Blood pressure, physical activity and nutrition
Published: October 28, 2022
Hypertension is sometimes referred to as the “silent killer”.
The condition of higher than normal blood pressure often goes undetected and undiagnosed for many years.
For some people the first sign of the condition is a stroke, which can be fatal.
If you have regular (annual) health check-ups your physician will take you blood pressure as part of the procedure.
However, if you have never had your blood pressure checked or do not have regular health check-ups your blood pressure status may be unknown.
Even if your blood pressure was Ok 5 years ago, it may not be today.
There are several risk factors for hypertension some of which you cannot modify, but several which you can:
- Gender: the risk is greater in men than in women, but increases for women post menopause
- Age: blood pressure increases with age due to loss of elasticity in your arteries and capillaries
- Heredity: If a family member has hypertension this increases your risk
- Race: Highest risk among African Americans
- Smoking: increases the overall workload on your heart
- Alcohol consumption: more than 2 drinks per day may raise blood pressure
- interfere with drug therapy
- increase your risk for stroke independently of hypertension
- Overweigh/obesity: extra adipose tissue contains extra miles of capillaries through which blood must be pumped and increases workload of your heart
- Sedentary lifestyle: lack of physical activity
- High blood lipids (high cholesterol): contribute to atherosclerosis and hypertension
- Diabetes: people with diabetes type 2 who are overweight and insulin resistant;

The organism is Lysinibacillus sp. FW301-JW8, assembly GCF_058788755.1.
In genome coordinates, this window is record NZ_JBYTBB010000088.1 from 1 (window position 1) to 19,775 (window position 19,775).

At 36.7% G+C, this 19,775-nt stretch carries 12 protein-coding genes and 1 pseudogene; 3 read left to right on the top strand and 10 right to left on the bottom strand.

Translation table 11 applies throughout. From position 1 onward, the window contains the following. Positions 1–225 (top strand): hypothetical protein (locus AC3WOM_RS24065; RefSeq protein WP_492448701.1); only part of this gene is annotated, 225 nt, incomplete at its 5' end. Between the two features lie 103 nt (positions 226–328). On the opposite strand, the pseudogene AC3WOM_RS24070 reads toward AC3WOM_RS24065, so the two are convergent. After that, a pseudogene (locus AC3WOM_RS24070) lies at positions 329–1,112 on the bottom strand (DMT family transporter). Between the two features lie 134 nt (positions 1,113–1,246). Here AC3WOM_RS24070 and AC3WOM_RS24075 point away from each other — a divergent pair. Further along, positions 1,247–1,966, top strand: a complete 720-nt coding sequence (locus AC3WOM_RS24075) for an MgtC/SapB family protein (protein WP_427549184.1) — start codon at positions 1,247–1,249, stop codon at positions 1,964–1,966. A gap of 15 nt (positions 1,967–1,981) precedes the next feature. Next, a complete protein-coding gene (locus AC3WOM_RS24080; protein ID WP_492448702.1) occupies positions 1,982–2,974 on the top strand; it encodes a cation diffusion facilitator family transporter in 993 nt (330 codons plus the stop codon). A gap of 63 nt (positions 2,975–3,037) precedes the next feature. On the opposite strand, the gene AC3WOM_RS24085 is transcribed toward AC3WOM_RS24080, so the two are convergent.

- Pregnancy: pre-existing untreated hypertension increases risk of pre-eclampsia and eclamspia
The risk for heart disease (stroke) increases the higher your blood pressure above normal, regardless of your age or gender.
So what is blood pressure, what is considered normal and what is high?
Blood pressure is a reflection of:
- the strength of your heart beat
- the elasticity of your arteries and capillaries
- how efficiently your blood flows through your cardiovascular system.
Blood pressure is the pressure that the blood pumped from your heart exerts on the walls of your blood vessels.
There are two pressures: diastolic and systolic.
Diastolic pressure identifies the lowest pressure in your cardiovascular system just before your heart contracts.
Systolic pressure identifies the highest pressure in your cardiovascular system just after your heart contracts.
Follow the links to the full article to learn more about blood pressure and the beneficial effects of physical activity and nutrition.
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Related TopicsHealth Metabolism Physical Activity Cardiovascular Fitness Your Body
Whitney, E. & Rady Rolfes, S. (2005). Understanding Nutrition. Belmont, CA: Thomson Wadsworth
CSEP (2013) Physical Activity Training for Health Canadian Society for Exercise Physiology
Centre for Science in the Public Interest (May, 2013, October 2010, March 2007, November 2010)